No one can seriously argue against the fact that international arbitration has been growing at a tremendous pace and many commentators, practitioners and academics have identified a number of positive characteristics of arbitration which help to fuel such a growth. While the descriptions and importance of these essential characteristics may vary, and some may even become irrelevant over time, one key characteristic remains critically important to practitioners and their clients, which is party autonomy in determining the mechanism, particularly the selection of arbitrator(s).
The growth in international arbitration has also been accompanied by the growth in the challenges facing the various stakeholders involved in the process. One of such challenges relates to the way in which challenges to arbitral appointment based on lack of independence and impartiality are addressed in different jurisdictions and/or under different institutional rules. While there is widespread agreement on what the fundamental principles ought to be, it is the inconsistency in the application of these principles which gives rise to problems. This is largely due to the fine balance one must strike between protecting “public confidence in the integrity of the administration of justice” by way of arbitration on the one hand and, on the other hand, ensuring that challenges to an arbitrator’s independence and integrity are not vexatious. Courts and institutions around the world attempt to fine tune this balance by way of different legal formulations.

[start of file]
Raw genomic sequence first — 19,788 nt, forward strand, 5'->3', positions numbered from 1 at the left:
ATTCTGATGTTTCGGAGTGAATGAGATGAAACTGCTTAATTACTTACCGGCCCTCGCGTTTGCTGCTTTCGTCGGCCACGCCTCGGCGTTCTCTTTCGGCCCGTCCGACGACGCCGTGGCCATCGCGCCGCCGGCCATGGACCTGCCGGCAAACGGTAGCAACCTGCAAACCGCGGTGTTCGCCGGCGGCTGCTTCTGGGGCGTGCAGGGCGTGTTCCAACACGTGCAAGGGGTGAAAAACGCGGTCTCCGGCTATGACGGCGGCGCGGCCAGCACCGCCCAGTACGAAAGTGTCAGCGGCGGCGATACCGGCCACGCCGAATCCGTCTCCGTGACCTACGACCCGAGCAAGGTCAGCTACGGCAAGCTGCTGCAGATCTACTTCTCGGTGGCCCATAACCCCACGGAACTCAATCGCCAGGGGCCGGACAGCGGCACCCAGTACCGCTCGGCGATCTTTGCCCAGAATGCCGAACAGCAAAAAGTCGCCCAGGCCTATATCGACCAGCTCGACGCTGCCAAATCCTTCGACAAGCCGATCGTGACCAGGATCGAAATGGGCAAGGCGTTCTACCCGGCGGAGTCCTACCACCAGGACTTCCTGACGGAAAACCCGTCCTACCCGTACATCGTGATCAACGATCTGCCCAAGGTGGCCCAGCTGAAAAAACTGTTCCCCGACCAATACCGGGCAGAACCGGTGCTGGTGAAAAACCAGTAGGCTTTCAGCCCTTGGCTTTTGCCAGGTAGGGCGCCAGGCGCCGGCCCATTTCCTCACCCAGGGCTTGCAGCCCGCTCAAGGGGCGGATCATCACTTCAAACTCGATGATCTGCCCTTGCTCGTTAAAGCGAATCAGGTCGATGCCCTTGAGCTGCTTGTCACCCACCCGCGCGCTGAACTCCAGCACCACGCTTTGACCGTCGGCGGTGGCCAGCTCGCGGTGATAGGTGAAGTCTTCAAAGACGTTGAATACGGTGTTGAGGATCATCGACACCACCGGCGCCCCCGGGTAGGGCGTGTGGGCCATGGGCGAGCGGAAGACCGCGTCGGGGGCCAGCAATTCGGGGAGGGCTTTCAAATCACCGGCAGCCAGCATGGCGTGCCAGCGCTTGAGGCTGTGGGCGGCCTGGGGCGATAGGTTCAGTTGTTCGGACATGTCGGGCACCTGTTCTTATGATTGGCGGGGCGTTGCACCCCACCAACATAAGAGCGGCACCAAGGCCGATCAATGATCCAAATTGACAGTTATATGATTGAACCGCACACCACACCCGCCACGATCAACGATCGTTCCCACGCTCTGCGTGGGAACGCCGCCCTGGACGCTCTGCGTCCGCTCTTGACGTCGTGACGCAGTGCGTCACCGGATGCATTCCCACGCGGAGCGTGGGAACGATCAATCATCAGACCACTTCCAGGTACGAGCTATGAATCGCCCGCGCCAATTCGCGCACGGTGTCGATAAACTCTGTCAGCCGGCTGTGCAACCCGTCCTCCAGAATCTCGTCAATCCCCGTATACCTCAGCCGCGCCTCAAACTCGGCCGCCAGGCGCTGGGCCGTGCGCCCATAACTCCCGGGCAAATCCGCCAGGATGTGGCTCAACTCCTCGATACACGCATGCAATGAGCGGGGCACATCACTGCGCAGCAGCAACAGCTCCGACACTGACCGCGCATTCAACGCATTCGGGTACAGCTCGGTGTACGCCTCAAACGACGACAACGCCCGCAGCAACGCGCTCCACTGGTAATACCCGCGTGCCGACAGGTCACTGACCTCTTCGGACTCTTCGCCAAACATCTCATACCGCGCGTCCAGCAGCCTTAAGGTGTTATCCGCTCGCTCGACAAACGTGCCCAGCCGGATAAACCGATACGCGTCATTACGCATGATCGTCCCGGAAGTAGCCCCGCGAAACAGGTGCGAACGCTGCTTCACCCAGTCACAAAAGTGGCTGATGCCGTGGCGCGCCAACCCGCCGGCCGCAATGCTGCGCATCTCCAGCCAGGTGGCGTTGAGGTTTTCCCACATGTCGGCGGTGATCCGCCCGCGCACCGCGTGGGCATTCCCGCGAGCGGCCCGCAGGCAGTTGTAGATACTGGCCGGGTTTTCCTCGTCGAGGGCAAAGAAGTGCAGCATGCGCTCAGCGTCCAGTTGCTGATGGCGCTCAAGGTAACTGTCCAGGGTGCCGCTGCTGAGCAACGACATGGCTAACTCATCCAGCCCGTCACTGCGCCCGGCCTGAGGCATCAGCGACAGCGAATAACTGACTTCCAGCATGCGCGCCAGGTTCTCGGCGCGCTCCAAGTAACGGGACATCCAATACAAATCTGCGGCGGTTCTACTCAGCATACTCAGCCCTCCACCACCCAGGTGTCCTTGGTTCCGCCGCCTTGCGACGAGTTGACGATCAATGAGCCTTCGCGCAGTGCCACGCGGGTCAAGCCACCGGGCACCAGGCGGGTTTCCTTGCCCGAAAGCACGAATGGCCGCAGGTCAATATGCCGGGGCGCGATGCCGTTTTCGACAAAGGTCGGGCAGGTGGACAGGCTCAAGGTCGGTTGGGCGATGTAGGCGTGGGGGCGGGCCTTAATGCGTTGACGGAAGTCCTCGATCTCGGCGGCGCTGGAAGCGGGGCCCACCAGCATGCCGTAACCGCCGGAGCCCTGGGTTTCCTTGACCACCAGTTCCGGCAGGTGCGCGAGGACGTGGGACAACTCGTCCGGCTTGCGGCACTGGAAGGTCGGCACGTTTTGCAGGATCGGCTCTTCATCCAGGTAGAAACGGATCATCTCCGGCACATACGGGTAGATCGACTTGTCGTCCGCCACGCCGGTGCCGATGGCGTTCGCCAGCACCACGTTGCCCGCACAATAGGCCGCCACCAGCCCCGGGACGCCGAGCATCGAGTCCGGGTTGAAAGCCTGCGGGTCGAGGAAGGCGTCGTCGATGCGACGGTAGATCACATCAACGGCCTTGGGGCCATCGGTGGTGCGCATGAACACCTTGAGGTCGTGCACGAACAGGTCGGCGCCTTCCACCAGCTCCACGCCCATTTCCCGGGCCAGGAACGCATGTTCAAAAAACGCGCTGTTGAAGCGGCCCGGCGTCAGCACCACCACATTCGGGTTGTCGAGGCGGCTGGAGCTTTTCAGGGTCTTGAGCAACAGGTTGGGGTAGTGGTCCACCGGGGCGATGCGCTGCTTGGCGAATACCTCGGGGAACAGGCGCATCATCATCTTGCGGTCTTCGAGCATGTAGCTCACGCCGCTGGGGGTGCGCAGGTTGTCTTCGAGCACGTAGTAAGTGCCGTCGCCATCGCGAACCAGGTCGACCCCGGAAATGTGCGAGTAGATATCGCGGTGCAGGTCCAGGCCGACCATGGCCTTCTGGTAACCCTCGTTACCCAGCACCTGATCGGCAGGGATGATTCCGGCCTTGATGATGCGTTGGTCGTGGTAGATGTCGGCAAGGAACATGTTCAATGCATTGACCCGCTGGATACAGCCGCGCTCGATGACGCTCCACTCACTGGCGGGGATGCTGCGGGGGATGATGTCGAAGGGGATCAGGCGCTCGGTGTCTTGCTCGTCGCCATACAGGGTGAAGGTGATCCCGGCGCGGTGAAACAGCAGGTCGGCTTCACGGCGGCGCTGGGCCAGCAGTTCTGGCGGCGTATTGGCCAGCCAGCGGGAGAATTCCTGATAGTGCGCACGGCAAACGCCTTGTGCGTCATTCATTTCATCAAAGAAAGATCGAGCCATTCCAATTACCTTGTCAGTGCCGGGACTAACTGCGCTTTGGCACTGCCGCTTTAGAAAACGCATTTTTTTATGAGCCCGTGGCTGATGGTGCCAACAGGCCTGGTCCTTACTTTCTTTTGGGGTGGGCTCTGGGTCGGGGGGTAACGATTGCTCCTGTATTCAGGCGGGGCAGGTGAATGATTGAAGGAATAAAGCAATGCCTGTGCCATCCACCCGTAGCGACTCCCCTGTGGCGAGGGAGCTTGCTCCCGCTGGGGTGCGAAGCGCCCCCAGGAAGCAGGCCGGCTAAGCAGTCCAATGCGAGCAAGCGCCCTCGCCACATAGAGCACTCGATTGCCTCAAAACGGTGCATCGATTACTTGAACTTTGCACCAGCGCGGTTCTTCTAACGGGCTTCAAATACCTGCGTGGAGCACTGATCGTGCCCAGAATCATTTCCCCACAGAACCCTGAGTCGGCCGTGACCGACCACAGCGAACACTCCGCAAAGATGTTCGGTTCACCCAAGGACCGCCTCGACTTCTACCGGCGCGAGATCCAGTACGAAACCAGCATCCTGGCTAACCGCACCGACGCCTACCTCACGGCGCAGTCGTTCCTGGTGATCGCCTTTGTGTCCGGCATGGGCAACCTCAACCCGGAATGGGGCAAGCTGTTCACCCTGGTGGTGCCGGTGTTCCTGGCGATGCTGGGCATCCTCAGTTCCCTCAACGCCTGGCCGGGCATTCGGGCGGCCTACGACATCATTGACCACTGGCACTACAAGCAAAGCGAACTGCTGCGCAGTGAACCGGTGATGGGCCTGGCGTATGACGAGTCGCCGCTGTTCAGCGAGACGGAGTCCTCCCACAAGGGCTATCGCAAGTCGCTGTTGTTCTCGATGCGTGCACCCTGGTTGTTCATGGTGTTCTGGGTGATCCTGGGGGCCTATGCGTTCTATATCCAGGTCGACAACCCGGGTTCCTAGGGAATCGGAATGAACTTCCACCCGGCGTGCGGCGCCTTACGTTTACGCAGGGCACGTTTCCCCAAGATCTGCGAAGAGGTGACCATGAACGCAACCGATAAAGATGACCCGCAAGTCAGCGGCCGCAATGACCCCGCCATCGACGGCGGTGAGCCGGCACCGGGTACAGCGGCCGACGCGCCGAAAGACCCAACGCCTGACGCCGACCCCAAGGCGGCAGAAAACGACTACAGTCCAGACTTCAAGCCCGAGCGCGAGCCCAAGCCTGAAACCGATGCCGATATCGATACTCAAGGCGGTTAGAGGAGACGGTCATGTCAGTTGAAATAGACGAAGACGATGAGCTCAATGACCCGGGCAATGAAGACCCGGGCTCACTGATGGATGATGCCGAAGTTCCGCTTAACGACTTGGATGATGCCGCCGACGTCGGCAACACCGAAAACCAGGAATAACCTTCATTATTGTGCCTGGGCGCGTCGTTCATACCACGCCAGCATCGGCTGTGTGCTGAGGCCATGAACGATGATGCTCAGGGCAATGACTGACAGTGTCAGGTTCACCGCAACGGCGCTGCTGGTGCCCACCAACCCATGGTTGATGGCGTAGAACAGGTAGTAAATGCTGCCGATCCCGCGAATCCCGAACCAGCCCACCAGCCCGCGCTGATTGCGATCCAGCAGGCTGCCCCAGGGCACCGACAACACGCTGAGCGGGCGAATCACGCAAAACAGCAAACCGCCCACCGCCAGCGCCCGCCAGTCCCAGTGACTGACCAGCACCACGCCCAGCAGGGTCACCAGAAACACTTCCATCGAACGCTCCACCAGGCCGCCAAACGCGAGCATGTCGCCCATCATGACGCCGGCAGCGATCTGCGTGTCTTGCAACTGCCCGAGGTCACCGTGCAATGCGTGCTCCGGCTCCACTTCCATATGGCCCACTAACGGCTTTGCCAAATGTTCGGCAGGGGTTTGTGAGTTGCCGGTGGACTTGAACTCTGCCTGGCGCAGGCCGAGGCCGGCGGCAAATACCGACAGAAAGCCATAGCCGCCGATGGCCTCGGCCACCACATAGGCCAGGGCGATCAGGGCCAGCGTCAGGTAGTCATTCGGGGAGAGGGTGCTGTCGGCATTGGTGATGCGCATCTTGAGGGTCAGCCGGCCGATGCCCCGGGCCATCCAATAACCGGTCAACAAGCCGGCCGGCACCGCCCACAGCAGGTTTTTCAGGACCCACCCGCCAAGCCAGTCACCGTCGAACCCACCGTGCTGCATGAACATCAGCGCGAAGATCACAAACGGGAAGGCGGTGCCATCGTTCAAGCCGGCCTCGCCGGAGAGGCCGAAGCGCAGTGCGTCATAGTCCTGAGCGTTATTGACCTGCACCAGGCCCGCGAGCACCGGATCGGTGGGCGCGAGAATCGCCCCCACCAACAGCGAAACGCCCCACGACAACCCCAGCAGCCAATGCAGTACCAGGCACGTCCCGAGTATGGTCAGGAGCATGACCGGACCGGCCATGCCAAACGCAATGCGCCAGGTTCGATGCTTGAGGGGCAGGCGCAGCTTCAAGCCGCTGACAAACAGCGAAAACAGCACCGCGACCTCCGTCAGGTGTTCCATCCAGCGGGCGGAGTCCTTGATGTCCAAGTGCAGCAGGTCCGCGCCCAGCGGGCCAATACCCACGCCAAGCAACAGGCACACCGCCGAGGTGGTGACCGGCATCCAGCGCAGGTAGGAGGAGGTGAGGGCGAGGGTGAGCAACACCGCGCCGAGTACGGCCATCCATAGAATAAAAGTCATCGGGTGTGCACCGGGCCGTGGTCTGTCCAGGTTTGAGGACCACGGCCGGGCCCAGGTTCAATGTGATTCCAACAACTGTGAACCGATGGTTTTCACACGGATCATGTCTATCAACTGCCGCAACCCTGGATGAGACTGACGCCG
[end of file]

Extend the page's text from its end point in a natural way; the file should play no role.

This paper examines the basis upon which the appointment of an arbitrator can be challenged based on lack of independence and impartiality, first from a "common law" perspective, and then examining the position against the context of Chinese law, ICC Rules, the LCIA Rules and, finally, the CIETAC Rules.